Either use Git, with a command like 
   git clone
to get a local copy of our repository.
OR fetch the tarball (link is at and
then from a cygwin prompt, use a command like 
   'tar -xzvf (audacity tarball)' 
to open it.

Cygwin STEP 4:  Enable Ogg Vorbis Support

Under Cygwin, Audacity does not compile out-of-the-box with Ogg Vorbis support.  You have
a couple of hoops to jump through if you want this.  Note, if you don't do this, you will
not have any audio codec available to Audacity!  Lame is untested at this time and is
assumed not to work.  If you try it with Lame, tell us!

By default, libogg and libvorbis configure with /usr/local as the prefix.  For some
weird and inexplicable reason (i.e. I haven't figured it out yet) this doesn't work!
GCC will not find the libogg headers when you go to compile libvorbis if you install it
in the default location.  On that token, GCC will not find libvorbis headers either, so
make sure you follow these instructions explicitly.

1.  First you have to compile libogg.  From the audacity source tree root, type
'cd lib-src/libogg'.

2.  ./configure --prefix=/usr

3.  make

4.  make install

5.  cd ../libvorbis  # yep, now we have to compile vorbis

6.  ./configure --prefix=/usr

7.  make

8.  make install

If all goes well, you will have Ogg Vorbis support in your Audacity executable.

Cygwin STEP 5:  Build Audacity

This is the tricky part.  :)

Audacity comes bundled with a number of libraries that it depends on.  Usually you will
compile with those rather than any system installed libraries.  If you would prefer to use
a system installed library, you'll have to pass --with-library=/path/to/library to configure.
There are two libraries that currently do not compile in cygwin.  Those are Nyquist and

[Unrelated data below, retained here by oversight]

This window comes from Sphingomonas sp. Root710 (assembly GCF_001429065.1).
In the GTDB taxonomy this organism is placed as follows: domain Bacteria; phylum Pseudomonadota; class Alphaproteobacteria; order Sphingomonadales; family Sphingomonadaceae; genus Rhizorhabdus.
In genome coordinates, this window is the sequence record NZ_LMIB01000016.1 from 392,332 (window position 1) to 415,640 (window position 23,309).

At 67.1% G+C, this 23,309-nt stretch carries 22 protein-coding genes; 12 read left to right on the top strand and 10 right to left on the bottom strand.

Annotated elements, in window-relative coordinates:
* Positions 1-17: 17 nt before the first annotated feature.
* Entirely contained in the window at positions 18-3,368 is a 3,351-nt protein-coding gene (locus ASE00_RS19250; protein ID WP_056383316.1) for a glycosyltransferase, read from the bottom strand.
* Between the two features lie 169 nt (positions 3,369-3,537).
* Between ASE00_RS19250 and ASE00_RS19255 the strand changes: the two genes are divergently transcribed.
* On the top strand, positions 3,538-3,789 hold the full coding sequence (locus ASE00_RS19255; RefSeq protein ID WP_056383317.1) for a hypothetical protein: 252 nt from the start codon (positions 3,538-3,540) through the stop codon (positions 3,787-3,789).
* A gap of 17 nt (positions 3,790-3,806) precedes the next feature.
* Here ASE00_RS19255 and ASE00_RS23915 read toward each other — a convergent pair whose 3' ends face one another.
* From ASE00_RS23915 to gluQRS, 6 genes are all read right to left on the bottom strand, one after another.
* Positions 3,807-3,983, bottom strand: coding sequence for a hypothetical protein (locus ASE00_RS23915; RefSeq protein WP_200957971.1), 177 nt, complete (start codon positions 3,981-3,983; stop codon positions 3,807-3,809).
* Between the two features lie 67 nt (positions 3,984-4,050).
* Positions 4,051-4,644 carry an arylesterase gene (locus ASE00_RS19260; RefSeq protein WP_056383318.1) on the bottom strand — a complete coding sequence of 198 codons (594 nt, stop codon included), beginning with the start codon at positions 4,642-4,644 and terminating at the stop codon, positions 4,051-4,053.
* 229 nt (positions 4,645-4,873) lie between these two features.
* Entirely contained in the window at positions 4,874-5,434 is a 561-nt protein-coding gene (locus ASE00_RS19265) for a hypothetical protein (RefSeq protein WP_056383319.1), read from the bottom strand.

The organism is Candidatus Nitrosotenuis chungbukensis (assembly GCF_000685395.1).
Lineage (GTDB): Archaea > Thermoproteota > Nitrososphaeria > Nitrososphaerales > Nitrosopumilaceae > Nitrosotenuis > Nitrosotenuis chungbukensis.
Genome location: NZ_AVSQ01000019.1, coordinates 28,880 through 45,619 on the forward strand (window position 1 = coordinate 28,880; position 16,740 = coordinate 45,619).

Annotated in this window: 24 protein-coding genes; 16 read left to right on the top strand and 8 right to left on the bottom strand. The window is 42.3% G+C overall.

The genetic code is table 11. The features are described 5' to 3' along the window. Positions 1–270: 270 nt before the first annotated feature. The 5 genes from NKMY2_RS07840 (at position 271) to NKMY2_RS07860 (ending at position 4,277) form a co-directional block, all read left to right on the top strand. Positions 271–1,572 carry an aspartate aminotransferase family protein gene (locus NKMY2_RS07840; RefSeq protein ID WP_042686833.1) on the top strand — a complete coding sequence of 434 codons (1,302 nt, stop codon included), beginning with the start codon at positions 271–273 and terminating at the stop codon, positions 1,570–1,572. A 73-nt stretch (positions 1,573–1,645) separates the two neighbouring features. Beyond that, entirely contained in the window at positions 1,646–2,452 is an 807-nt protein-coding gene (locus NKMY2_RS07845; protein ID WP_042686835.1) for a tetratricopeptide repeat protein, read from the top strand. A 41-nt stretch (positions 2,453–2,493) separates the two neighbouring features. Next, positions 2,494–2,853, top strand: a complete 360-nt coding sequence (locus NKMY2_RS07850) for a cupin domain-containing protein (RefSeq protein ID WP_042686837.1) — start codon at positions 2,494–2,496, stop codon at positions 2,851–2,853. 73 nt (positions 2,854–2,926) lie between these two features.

libid3tag.  If you manage to build them, please send a patch (or instructions on how you
did it)!

If you didn't enable Ogg Vorbis support as described in the previous step, you will have to
pass --without-vorbis to configure, as shown.

1.  ./configure --without-nyquist --without-id3tag [--without-vorbis]
2.  make
3.  ./audacity
4.  If you have any problems or errors, read the next section.

Notes on building Audacity with Cygwin

These notes are provided because Cygwin support is experimental, and if you run into problems,
it might help to know what was needed to make it work on my computer.

The problems that appear when compiling Audacity under Cygwin are pretty consistent in how
they appear.  The win32 port is written under the assumption that MSVC++ will be the
compiler used, and is the current standard and supported method of building Audacity.
Therefore, the problems that appear are mostly related to various symbols defined to make
Audacity compile out of the box on MSVC++.  Other problems that surface will likely
be based on the fact that Cygwin passes itself to configure as a UNIX variant, and there
are various other symbols defined for UNIX variants.  GNU/Linux is the standard UNIX variant
supported by Audacity, so you will have problems similar to what someone using OpenBSD might
encounter.  The exception is Mac OS X, which is well-supported already.

Audacity uses a series of libraries that are either required or optional, and can be set
at compile time.  The ones that are optional have --without switches for configure, the others
do not.  So if a bundled library doesn't compile, your best bet is to try disabling the library